PHILADELPHIA — The FODMAP diet may offer benefits for some patients with irritable bowel syndrome, but is not a fit for all patients, a speaker at the American College of Physicians Internal Medicine Meeting suggested.
Patients following the low-FODMAP eating pattern (fermentable oligo, disaccharides, monosaccharaides and polyols) can consume certain fruits, vegetables, meats and nuts; most gluten-free pasta products and lactose-free dairy products; certain cheeses; and artificial sweeteners that do not end in -ol, according to the U.S. Department of Agriculture website.
Though pharmaceutical options such as Amitiza (lubiprostone, Takeda), Linzess (linaclotide, Allergan) and Trulance (plecanatide, Synergy Pharmaceuticals) have strong recommendations and high or moderate levels of evidence to support their use as IBS treatment, “low FODMAP ... is becoming increasing popular for patients with IBS. Though there are certainly patient subsets who would absolutely benefit from it, we don’t know how to pre-emptively identify them yet,” Brooks D. Cash, MD, FACP, chief of gastroenterology, hepatology and nutrition at McGovern Medical School at the University of Texas Health Science Center, told attendees.
“The theory behind the low FODMAP diet is both somewhat complicated and also pretty simple,” Cash continued. “The low FODMAP diet produces an osmotic effect from poorly digested carbohydrates that impacts motility, biomass and the microbiome, and perhaps leads to gastrointestinal symptoms such as bloating, flatulating, visceral sensations and cognitive symptoms. Our microbiome loves these types of foods and that’s where the foods make a lot of gas as they digest or metabolize these poorly digested carbohydrates.”
Cash discussed the limited research examining the link between low FODMAP and IBS.
In a study of approximately 80 participants, where about half ate a low FODMAP diet and the others ate a modified NICE diet (eating healthy foods, decreasing or eliminating alcohol and fats and avoiding huge portions and eating late at night), more of those following low FODMAP saw significant improvements in their abdominal pain, bloating and scores on quality of life questionnaire, but global IBS outcomes between the groups were not significantly different. In a second study, 19 in the low-FODMAP group had a 50% or greater reduction in their IBS severity vs. 17 in the modified NICE group.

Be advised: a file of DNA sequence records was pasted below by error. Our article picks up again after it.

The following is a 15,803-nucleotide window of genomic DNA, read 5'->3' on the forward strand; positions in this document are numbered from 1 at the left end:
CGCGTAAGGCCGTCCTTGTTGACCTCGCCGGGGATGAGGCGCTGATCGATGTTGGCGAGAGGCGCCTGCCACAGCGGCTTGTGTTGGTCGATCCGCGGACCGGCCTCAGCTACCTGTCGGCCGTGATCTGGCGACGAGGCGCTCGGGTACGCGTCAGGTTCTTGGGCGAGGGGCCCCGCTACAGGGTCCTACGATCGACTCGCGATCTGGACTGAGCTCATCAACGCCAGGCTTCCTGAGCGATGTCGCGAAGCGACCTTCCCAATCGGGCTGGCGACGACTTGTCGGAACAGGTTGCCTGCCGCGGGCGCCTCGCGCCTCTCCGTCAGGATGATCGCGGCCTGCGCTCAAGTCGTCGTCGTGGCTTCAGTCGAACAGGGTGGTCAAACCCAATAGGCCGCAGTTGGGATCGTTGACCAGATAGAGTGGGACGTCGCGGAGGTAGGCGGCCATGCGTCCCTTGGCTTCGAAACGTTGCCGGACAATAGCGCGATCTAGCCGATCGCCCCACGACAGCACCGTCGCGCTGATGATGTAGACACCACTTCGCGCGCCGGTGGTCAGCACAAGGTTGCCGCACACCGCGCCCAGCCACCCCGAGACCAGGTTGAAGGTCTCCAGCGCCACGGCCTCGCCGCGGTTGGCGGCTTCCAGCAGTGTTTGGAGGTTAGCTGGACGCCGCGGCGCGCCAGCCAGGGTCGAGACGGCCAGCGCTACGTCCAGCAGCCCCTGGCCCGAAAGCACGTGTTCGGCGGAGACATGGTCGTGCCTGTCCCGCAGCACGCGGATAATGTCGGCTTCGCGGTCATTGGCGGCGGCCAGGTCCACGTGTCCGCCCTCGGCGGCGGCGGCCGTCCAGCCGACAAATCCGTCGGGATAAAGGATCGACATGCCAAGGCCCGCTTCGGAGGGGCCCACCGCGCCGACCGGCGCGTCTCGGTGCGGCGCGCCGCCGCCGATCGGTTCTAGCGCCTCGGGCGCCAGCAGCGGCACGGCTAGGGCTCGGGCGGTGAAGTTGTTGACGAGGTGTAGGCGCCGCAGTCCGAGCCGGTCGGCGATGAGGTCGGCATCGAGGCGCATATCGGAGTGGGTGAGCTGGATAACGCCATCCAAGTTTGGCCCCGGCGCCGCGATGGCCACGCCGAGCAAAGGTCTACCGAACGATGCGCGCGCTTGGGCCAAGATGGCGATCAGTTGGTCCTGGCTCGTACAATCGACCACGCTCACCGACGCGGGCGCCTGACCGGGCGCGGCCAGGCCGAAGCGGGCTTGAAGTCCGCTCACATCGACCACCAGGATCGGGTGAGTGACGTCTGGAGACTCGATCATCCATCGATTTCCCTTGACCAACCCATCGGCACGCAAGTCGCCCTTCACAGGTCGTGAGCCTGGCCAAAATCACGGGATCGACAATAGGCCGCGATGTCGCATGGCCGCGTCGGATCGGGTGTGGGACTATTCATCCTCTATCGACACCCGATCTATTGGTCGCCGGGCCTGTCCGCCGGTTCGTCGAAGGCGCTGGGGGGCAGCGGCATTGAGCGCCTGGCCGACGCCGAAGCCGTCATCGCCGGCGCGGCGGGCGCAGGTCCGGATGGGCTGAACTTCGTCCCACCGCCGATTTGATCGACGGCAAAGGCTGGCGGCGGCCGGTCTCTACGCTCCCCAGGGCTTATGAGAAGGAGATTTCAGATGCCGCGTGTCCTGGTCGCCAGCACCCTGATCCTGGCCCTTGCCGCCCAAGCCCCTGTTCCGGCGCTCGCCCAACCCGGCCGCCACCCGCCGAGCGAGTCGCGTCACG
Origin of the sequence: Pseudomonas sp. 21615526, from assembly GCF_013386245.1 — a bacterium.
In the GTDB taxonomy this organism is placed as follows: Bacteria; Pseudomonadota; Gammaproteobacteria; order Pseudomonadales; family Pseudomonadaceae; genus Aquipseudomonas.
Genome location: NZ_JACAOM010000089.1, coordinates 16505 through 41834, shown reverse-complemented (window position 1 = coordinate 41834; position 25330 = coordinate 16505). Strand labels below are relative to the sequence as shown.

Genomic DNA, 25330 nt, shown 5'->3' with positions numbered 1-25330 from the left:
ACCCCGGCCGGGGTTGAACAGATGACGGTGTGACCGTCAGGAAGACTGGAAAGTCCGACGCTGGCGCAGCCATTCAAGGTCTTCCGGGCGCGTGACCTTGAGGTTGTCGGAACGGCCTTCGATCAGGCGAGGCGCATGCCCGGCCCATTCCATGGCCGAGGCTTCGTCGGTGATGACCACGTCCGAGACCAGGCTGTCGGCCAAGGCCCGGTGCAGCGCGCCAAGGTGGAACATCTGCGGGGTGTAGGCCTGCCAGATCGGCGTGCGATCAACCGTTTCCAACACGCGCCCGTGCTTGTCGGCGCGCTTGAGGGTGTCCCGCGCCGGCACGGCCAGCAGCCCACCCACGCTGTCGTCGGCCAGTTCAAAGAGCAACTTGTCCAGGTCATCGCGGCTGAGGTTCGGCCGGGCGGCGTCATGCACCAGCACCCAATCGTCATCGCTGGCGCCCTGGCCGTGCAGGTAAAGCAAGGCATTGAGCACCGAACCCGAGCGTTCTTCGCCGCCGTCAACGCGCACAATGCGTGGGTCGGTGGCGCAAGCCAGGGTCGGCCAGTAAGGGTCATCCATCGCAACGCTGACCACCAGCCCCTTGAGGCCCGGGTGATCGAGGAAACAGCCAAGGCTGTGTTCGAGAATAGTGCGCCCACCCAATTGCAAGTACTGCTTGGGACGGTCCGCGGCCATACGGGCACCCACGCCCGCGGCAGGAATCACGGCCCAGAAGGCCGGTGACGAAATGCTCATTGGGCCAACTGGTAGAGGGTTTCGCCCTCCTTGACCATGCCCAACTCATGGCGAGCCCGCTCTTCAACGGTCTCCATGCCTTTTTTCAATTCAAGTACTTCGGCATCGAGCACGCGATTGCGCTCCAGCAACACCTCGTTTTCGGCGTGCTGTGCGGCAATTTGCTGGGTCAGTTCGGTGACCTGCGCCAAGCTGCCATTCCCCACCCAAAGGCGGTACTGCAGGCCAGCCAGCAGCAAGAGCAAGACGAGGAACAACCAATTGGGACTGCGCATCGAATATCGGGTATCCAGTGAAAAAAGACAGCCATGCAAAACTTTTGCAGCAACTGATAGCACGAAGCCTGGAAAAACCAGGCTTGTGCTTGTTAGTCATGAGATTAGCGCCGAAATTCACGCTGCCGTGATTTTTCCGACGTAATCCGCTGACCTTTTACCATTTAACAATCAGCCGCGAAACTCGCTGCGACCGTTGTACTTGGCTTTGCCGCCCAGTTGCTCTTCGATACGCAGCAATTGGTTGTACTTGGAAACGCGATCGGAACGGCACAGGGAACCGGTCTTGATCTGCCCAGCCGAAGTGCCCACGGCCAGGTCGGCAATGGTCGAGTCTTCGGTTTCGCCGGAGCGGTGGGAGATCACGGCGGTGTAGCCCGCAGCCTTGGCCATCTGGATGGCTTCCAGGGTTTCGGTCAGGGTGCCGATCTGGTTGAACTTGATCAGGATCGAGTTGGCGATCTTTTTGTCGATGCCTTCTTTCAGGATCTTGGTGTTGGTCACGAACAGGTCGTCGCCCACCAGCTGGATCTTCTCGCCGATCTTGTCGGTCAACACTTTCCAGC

“These studies are hard to recruit for, and it can be hard to mask the foods. ... This data is somewhat waffly in terms of significance, but it shows how low FODMAP can play an important role in these patients,” he said.
The long-standing philosophy of healthy eating occasionally gets detoured when it comes to irritable bowel syndrome and the low fermentable oligo, disaccharides, monosaccharaides and polyols, or FODMAP, diet, a speaker at the American College of Physicians Internal Medicine Meeting suggested.
“But that’s not to say there are not issues with low FODMAP,” Cash continued. “What is the cutoff for FODMAP content? Resources differ on low FODMAP diets, most patients can’t stick to the diet, there are theoretical nutritional issues with its longterm use, and it can be time-consuming to counsel patients.”
The complexity and improved understanding of how diet affects health shows the need for consultation when suggesting such a diet, he said.
“When I was a fledging gastroenterologist I used to [show the patient] Google and say, ‘here try this.’ I know now that is not fair to our patients and I no longer do this. I would urge you all to do what I do: use a dietician or nutritionist to help with these patients,” Cash said. – by Janel Miller
References: Cash BD. “Irritable bowel syndrome: New hope for an old problem.” Presented at: American College of Physicians Internal Medicine Meeting; April 11-13, 2019; Philadelphia.
U.S. Department of Agriculture. “Digestive diseases and disorders.” https://www.nal.usda.gov/fnic/digestive-diseases-and-disorders. Accessed April 15, 2019.
Disclosures: Cash reports no relevant financial disclosures.